Wyoming Republicans fractured as the GOP-led state is set for a summer showdown

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Wyoming is a supermajority state, with Republicans making up 86 of the state’s 93 legislators. But uniformity doesn’t mean unity, as the widening chasm between the state’s further-right Freedom Caucus and more moderate establishment Republicans has grown in recent years and begun to mirror GOP infighting nationwide.

For much of the Cowboy State, political representation will be decided during the Republican primary on August 20. This year, all of the State’s House and 15 of the State’s Senate seats are up for grabs. And while the candidate filing period does not open until May 16, Wyoming has seen an early surge of announcements from prospective candidates and some surprise resignations.

To moderate veterans of the Wyoming political scene like state Rep. Dan Zwonitzer (R-Cheyenne), the upcoming cycle is a test of how well Wyoming’s political trends reflect national ones.

“It’s the same thing that’s happening nationally in the Republican party. The Trumpian mindset is taking over and increasing in the legislature. The difficulty is, it’s a lot of rhetoric and not a lot of substance of reading the bills and collaborating and finding common ground,” Zwonitzer said.

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A professor at Laramie County Community College, Zwonitzer will face a primary challenge from Ann Lucas, a member of the local Republican Party’s central committee.

Kathy Russell, Executive Director of the Wyoming GOP, is challenging incumbent state Representative Bob Nicholas for House District 7— who's known for winning primaries by wide margins, and for hosting end-of-session crab boils for the Wyoming legislature. Russell’s prominent role in the Republican party sets her apart as a formidable opponent.

“Conservatives are not thrilled with the leadership coming out of the Capitol. It’s all political games and bowing to a Democrat agenda, and not nearly enough of conservative priorities like protecting children, taxpayers, and jobs. I will fight for conservatives,” Russell said in a statement.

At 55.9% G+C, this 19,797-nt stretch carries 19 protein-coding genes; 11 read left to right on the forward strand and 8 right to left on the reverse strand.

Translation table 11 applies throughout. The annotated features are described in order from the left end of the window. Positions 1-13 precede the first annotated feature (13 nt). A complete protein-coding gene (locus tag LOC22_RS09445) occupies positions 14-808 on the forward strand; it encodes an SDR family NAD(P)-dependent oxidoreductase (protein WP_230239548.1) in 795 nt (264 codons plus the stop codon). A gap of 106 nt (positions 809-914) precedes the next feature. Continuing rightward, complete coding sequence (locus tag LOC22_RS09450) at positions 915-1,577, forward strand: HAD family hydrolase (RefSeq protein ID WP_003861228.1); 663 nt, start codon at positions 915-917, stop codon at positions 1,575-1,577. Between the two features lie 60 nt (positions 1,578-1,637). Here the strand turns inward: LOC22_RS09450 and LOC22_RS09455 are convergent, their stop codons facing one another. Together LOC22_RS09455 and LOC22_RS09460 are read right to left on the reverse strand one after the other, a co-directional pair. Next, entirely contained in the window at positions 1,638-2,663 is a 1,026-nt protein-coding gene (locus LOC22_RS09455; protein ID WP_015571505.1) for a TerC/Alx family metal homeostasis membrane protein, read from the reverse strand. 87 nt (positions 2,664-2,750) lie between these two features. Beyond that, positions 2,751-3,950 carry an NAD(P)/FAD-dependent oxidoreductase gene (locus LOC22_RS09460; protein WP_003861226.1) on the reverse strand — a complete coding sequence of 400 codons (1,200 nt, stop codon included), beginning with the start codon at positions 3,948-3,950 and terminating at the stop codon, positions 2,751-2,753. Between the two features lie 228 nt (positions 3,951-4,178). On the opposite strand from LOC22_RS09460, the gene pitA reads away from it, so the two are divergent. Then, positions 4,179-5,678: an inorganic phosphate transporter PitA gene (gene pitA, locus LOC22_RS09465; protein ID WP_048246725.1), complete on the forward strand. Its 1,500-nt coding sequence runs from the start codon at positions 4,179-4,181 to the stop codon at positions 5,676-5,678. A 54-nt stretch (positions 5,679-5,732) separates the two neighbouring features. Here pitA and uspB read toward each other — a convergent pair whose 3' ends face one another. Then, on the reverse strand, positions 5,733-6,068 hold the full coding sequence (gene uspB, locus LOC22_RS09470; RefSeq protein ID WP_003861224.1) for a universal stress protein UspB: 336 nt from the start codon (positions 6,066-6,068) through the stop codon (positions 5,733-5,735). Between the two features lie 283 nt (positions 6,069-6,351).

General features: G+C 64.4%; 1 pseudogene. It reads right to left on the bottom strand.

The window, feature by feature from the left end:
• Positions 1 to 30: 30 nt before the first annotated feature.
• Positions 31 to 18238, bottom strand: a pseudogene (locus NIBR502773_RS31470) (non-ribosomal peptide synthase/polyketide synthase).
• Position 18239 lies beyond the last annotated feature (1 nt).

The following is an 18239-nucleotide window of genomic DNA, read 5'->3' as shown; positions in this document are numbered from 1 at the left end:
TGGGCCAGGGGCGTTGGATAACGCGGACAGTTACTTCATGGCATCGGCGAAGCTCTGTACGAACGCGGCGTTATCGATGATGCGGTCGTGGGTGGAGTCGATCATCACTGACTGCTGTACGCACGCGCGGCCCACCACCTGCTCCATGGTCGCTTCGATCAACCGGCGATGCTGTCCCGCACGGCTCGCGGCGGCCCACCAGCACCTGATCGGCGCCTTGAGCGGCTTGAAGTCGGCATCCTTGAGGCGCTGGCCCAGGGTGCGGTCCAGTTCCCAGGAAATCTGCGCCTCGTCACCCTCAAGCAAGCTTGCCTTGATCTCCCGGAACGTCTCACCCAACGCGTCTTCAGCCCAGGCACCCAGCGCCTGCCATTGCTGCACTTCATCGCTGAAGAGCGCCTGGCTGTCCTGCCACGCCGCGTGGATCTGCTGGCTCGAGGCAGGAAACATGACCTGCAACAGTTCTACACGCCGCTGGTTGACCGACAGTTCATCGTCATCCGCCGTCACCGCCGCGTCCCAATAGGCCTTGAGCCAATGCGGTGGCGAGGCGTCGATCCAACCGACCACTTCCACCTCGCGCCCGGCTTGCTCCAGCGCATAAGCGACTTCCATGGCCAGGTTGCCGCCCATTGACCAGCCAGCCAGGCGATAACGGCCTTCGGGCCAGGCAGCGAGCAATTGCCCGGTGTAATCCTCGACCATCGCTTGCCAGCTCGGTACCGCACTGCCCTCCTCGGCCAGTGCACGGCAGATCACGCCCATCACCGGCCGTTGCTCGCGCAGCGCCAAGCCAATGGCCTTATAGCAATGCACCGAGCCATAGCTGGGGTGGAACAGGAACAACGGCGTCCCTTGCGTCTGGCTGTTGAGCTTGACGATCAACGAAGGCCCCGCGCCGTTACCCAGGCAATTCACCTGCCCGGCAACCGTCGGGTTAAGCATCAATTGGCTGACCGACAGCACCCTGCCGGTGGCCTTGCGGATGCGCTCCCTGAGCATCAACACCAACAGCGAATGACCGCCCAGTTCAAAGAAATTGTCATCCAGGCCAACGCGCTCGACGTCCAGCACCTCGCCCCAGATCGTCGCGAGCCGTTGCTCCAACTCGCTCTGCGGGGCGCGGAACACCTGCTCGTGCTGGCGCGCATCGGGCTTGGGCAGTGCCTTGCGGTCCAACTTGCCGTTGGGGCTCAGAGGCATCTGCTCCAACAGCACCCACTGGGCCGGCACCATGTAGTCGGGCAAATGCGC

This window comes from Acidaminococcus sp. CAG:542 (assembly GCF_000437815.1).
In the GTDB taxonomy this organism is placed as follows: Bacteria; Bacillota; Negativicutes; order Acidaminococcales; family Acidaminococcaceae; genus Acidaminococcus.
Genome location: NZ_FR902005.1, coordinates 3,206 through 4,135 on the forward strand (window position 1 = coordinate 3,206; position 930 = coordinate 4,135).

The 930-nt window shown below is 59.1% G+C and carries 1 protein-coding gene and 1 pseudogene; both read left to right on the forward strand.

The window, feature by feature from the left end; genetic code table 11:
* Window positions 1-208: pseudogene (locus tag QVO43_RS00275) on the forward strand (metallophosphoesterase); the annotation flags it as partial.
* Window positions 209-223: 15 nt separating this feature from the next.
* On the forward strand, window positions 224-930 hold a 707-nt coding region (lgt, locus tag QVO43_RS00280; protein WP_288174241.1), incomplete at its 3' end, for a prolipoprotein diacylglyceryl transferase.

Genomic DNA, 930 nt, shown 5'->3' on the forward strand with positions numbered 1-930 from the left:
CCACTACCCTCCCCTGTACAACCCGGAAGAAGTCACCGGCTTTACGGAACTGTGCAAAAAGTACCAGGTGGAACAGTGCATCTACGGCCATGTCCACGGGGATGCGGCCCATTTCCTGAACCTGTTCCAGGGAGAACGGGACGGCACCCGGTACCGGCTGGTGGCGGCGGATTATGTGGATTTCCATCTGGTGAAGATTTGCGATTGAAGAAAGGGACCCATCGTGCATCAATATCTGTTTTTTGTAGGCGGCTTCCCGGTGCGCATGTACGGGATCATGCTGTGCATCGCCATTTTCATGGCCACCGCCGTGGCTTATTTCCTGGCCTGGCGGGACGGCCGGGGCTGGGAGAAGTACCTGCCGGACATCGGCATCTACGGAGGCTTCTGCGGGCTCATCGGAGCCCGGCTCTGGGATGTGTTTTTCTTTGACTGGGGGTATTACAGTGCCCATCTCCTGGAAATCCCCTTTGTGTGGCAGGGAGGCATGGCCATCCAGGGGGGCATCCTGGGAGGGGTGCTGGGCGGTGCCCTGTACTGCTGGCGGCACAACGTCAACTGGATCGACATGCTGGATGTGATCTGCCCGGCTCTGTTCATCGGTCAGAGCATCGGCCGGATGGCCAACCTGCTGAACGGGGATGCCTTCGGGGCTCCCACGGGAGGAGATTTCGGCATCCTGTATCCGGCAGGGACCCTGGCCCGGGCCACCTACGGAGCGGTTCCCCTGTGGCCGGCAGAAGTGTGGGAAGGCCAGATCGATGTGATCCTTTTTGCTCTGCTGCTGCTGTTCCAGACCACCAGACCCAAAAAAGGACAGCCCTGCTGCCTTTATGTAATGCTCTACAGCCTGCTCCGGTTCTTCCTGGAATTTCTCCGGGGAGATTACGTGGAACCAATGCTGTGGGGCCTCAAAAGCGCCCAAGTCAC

Moderate state Republicans have seen the announcement of three significant resignations: Sen. Affie Ellis of Cheyenne, Rep. Fred Baldwin of Kemmerer and Rep. Cyrus Western of Bighorn.

Ellis, the first Native American woman to serve in the legislature, unveiled a quilt at the end of the 2024 legislative session with individualized patches for all 31 state senators. Ellis, Western, the house Majority whip, and Baldwin, head of the Kemmerer fire department, all emphasized that they wanted to spend more time with their families.

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For Sen. Cheri Steinmetz (R-Lingle), who is currently spearheading the push among Wyoming legislators to call for a special session to overturn Governor Mark Gordon’s vetoes, the coming election cycle is a chance for Wyoming Republicans to represent their electorate more honestly.

“The Democratic Party is largely obsolete in the state of Wyoming. And many of the folks that used to occupy the Democratic Party have found their way into the Republican Party,” Steinmetz said. “I would like to see people that adhere to their platform. If you’re going to run as a Republican, then you should govern as a Republican.”

Cy Neff is a politics reporting fellow based in Wyoming for USA Today. You can reach him at cneff@usatoday.com, or on X @CyNeffNews

This article originally appeared on USA TODAY: Wyoming's Republican primary election set to showcase a divided GOP